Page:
Election Anecdotes are here, but meanwhile…
We all want what we want out of this election, but I am getting some emails from people that are downright frantic. I’m not sure there is room for “frantic” – and certainly not for despair – in the life of a believer. Yes, things seem chaotic, but there are always angels in the whirlwinds.
Someone wrote early this morning, saying that she took comfort in Genesis 18, wherein we see the Lord telling Abraham he’ll spare Sodom and Gomorrah if he found ten just people there. “We have a lot more than ten just people” in America, this person wrote.
Yes. But then, there were more than ten just people in the Nazi concentration camps, yet six million Jews were slaughtered. And had the Holocaust horror not happened, we would have no living evidence of the darkness to which the human heart can descend, no reminder or understanding – with us, among the living – that we are, all of us, capable of atrocity under certain circumstances, and that saints are rare, and that we are all in need of mercy. And too, without the Holocaust, the State of Israel would not have been created. Anti-Israeli’s say this would be a good thing, but I disagree. Without getting into a debate about it, because I have no intention of doing so, I’ll say I think there is more evidence every day that Israel and the Jews belong together, and that Jerusalem should not be divided.
My point is not to get into a big thing about Israel, but to suggest to you that history always provides us with something that reveals to us our heights and our depths and reminds us that we are flawed and broken and imperfect, and yes, easily led. History takes every opportunity to humble us.
And sometimes a thing happens that seems to be utterly against one’s own interests, but you have to go with it – you always have to go with a development – to see what one event will bring about. When Rudy Giuliani dropped out of the NY Senate race in 2000, many people were frantic. There was “no way to stop Hillary Clinton” without him in the race – but in the end, Rudy taking time off to address his cancer meant he was the Mayor of NY on 9/11; where he clearly was meant to be.
And Hillary, for all she hasn’t done much as a senator, has not done badly, either.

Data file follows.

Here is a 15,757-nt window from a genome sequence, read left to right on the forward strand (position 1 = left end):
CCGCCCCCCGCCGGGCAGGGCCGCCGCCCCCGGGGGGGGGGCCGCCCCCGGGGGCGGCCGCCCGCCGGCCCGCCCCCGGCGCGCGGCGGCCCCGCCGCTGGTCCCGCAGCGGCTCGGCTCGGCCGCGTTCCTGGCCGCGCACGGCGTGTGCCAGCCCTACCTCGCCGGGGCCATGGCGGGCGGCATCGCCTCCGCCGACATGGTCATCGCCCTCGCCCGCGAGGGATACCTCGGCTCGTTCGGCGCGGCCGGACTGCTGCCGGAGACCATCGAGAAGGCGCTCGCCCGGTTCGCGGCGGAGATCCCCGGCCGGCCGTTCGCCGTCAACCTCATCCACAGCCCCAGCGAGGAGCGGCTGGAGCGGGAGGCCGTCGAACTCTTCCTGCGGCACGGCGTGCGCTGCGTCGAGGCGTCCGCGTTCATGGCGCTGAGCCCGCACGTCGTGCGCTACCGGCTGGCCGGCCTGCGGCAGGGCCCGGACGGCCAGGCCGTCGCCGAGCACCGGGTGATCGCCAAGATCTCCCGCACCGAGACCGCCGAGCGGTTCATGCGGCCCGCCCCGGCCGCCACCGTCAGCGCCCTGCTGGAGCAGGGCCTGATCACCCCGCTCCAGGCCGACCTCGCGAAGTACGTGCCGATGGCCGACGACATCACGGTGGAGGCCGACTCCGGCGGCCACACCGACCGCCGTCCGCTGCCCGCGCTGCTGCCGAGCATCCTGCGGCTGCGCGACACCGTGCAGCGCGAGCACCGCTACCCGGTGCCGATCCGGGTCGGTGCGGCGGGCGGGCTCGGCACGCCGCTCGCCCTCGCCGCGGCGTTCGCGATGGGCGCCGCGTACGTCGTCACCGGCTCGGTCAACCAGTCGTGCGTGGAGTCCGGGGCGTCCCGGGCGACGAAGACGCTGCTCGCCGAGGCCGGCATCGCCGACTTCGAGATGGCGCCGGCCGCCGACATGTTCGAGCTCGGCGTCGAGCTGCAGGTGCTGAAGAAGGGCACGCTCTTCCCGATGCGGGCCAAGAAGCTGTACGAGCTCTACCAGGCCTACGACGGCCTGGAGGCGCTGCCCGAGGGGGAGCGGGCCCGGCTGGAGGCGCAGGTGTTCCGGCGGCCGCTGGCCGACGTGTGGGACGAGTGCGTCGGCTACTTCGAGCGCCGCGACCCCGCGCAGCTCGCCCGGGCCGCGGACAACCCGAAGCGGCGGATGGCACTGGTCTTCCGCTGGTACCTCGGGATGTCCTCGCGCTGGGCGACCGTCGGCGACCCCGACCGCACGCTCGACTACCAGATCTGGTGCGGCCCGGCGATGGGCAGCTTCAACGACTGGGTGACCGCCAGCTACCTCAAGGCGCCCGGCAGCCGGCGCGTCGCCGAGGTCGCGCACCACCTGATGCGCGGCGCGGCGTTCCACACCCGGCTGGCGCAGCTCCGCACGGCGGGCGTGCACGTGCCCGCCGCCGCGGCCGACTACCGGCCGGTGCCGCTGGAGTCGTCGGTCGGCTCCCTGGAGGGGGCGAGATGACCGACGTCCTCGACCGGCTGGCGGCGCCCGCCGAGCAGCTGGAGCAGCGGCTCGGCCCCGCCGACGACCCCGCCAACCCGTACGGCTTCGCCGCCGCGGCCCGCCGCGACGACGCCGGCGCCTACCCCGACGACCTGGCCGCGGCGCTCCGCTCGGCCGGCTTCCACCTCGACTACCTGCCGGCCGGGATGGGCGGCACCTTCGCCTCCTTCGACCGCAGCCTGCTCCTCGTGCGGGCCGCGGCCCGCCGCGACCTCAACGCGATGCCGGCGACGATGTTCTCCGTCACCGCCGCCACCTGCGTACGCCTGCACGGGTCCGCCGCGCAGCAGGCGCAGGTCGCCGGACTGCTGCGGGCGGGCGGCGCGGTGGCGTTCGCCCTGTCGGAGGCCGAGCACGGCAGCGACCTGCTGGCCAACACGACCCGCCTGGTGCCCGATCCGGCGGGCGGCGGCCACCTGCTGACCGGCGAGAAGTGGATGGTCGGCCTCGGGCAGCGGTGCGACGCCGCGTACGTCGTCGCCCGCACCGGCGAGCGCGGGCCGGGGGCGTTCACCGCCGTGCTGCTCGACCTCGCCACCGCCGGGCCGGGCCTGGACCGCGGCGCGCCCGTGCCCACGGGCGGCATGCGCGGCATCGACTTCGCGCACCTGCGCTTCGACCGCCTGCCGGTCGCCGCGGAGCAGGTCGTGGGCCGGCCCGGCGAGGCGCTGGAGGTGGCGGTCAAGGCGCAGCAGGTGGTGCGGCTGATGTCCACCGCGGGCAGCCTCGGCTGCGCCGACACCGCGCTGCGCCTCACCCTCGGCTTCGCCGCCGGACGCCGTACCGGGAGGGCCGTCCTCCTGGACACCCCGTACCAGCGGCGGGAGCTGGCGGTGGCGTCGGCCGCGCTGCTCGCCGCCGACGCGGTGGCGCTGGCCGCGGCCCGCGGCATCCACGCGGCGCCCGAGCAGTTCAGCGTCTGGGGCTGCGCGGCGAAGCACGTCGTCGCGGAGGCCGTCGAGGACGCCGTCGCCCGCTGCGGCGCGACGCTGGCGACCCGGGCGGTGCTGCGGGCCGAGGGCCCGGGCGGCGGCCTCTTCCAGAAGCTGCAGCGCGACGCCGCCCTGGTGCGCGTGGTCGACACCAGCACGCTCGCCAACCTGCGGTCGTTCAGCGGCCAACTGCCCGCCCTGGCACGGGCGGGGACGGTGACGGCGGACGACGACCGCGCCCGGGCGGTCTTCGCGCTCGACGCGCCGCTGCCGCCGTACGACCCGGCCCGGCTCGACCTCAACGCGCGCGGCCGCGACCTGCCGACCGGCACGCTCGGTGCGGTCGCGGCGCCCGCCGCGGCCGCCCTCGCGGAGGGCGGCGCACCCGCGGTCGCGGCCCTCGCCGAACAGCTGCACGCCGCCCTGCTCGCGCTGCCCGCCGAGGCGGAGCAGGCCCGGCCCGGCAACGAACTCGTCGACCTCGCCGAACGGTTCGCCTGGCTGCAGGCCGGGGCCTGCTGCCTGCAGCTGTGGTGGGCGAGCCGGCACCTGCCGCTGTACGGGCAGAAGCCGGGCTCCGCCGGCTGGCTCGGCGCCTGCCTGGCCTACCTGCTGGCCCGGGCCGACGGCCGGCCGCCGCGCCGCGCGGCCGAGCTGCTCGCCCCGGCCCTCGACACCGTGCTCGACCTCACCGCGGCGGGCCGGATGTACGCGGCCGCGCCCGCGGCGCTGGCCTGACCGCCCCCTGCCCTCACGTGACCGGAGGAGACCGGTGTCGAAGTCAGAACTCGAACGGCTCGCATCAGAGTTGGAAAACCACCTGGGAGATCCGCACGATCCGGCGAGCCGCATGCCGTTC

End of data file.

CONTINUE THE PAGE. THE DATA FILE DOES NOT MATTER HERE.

No matter what happens in this election, take the long view – look further than today, and understand that everything we think, all of our instincts and our imaginative scenarios are limited, because our understanding is always limited. Which is why it is always so good to pray as Solomon did, “Lord, give me an understanding heart.”
But…if that’s not helpful to you, then I suggest you peruse the Online Retreat I hosted this summer, which was all about being open, surrendering, discovering possibilities and getting out of one’s own way. In particular check out the post entitled “Go With the Throw”.
And if you’re having trouble with the idea of God’s Will being so different than what you think it should be (after all, as someone else wrote to me, today “God is “pro-life!”) then try to take Mother Angelica’s advice and realize that God’s “will” can be better thought of as “God’s love,” if you truly believe that God allows nothing that is not – ultimately – toward a glorious end.
This is from the retreat, from August 11, Noon
From Mother Angelica, PCPA, a daughter of St. Clare:
When I was a young nun, I had a pretty rough time. I was always sick with something, and there were sisters who just drove me up the wall. I was at Adoration one night in the chapel and I knelt down and looked up at the Blessed Sacrament and said, “why does all this stuff have to happen to me? I’m trying so hard and nothing works – nothing! Then I went to my abbess and she keeps saying, ‘It’s God’s Will.’ Why does it always have to be Your will to treat us so miserably?”